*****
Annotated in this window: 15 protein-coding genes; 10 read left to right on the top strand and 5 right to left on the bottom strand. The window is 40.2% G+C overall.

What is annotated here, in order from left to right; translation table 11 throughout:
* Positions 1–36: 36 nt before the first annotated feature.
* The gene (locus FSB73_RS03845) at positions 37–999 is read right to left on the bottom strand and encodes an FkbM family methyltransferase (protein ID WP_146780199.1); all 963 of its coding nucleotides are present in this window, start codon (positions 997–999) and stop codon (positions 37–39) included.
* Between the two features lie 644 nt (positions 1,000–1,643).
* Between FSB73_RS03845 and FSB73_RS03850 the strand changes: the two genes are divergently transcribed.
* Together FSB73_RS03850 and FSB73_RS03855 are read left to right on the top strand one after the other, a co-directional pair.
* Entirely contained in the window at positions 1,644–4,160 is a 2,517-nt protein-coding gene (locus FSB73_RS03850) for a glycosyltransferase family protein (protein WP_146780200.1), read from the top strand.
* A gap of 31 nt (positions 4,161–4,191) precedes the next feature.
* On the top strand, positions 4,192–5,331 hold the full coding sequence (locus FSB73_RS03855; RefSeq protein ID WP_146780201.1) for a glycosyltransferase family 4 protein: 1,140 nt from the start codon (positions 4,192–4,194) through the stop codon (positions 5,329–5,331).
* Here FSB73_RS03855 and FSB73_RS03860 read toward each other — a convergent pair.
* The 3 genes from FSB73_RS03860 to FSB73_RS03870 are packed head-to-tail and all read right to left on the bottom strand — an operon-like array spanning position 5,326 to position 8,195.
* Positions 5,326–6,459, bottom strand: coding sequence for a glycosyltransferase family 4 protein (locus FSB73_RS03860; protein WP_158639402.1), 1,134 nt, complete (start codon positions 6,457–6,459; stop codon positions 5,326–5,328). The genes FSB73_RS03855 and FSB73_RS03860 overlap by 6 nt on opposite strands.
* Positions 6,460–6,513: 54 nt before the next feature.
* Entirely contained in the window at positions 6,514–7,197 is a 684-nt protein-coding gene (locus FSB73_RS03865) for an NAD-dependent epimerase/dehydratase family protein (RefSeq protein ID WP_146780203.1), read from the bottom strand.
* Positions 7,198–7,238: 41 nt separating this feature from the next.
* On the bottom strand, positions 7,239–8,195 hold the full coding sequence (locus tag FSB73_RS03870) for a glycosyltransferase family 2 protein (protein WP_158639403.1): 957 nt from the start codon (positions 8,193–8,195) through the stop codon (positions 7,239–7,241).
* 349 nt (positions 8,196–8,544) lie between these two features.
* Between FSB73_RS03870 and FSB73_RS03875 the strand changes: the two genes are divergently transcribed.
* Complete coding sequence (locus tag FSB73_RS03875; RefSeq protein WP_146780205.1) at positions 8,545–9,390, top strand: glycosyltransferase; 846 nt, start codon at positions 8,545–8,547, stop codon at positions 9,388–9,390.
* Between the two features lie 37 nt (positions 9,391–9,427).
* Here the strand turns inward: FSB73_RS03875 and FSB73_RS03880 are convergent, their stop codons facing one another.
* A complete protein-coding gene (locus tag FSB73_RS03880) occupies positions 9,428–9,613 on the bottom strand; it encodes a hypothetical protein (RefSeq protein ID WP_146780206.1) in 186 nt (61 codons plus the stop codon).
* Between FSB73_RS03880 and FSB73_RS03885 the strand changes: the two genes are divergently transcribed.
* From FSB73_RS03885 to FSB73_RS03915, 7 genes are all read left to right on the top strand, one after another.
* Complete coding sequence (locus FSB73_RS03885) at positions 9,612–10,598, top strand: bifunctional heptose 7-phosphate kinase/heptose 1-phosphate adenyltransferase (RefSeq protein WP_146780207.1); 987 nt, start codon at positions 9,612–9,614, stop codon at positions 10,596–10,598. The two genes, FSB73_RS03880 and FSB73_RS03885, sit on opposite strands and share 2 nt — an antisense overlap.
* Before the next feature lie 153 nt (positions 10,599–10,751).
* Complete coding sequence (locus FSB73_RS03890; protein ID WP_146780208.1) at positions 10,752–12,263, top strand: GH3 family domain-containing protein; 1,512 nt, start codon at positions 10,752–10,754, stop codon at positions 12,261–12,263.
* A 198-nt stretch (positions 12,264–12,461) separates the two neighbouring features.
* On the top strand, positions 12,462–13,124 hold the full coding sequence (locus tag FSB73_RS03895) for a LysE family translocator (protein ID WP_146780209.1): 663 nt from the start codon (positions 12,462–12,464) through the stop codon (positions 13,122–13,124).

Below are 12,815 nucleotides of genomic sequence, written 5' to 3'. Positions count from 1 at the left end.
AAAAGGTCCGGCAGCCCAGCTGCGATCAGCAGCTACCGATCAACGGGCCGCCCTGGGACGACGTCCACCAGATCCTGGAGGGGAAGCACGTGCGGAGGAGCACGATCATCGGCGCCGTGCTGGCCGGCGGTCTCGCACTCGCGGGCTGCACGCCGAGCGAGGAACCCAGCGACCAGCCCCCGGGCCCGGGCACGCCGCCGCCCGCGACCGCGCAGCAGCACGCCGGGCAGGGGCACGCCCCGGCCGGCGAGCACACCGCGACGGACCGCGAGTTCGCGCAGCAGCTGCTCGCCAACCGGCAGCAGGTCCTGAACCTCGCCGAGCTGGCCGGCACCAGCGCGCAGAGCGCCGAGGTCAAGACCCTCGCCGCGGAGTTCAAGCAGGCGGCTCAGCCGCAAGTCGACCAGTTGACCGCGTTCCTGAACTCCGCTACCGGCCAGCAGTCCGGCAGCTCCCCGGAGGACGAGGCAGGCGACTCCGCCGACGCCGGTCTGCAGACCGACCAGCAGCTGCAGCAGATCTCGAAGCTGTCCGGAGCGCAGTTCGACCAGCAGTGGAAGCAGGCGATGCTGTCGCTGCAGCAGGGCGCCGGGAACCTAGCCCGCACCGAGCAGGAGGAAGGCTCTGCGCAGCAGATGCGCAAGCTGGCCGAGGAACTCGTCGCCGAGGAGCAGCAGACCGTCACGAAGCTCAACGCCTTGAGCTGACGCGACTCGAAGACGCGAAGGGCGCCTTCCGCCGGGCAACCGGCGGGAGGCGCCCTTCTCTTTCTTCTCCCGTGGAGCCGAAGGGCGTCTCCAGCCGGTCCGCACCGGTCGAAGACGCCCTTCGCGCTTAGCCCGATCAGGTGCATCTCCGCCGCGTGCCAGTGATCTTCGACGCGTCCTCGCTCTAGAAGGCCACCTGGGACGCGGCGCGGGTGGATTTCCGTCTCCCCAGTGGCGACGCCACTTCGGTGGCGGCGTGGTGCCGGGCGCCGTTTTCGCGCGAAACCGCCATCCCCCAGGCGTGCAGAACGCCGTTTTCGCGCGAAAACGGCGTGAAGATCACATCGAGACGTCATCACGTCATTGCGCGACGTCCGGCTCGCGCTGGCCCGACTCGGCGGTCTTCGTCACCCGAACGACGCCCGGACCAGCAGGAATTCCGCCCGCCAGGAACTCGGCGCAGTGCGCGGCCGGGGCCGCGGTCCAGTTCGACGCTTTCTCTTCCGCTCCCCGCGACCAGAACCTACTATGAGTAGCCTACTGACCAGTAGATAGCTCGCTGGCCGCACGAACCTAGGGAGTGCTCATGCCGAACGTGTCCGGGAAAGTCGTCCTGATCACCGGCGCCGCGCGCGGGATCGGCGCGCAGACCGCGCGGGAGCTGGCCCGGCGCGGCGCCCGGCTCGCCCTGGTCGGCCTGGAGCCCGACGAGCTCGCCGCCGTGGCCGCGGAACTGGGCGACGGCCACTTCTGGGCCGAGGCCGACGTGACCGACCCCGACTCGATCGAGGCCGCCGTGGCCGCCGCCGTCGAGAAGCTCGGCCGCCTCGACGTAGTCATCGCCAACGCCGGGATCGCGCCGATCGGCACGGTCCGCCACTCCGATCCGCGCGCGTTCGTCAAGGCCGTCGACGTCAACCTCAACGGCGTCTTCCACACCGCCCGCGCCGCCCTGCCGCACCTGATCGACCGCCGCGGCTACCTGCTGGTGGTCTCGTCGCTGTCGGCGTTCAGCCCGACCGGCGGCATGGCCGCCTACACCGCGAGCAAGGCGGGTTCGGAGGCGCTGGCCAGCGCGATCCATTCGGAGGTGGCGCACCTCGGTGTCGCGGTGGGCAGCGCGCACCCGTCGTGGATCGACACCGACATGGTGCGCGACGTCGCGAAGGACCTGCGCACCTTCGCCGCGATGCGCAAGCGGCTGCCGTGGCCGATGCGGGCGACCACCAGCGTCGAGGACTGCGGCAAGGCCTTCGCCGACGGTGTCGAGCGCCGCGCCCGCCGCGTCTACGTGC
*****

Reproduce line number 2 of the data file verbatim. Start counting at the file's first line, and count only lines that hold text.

What is annotated here, in order from left to right; translation table 11 throughout: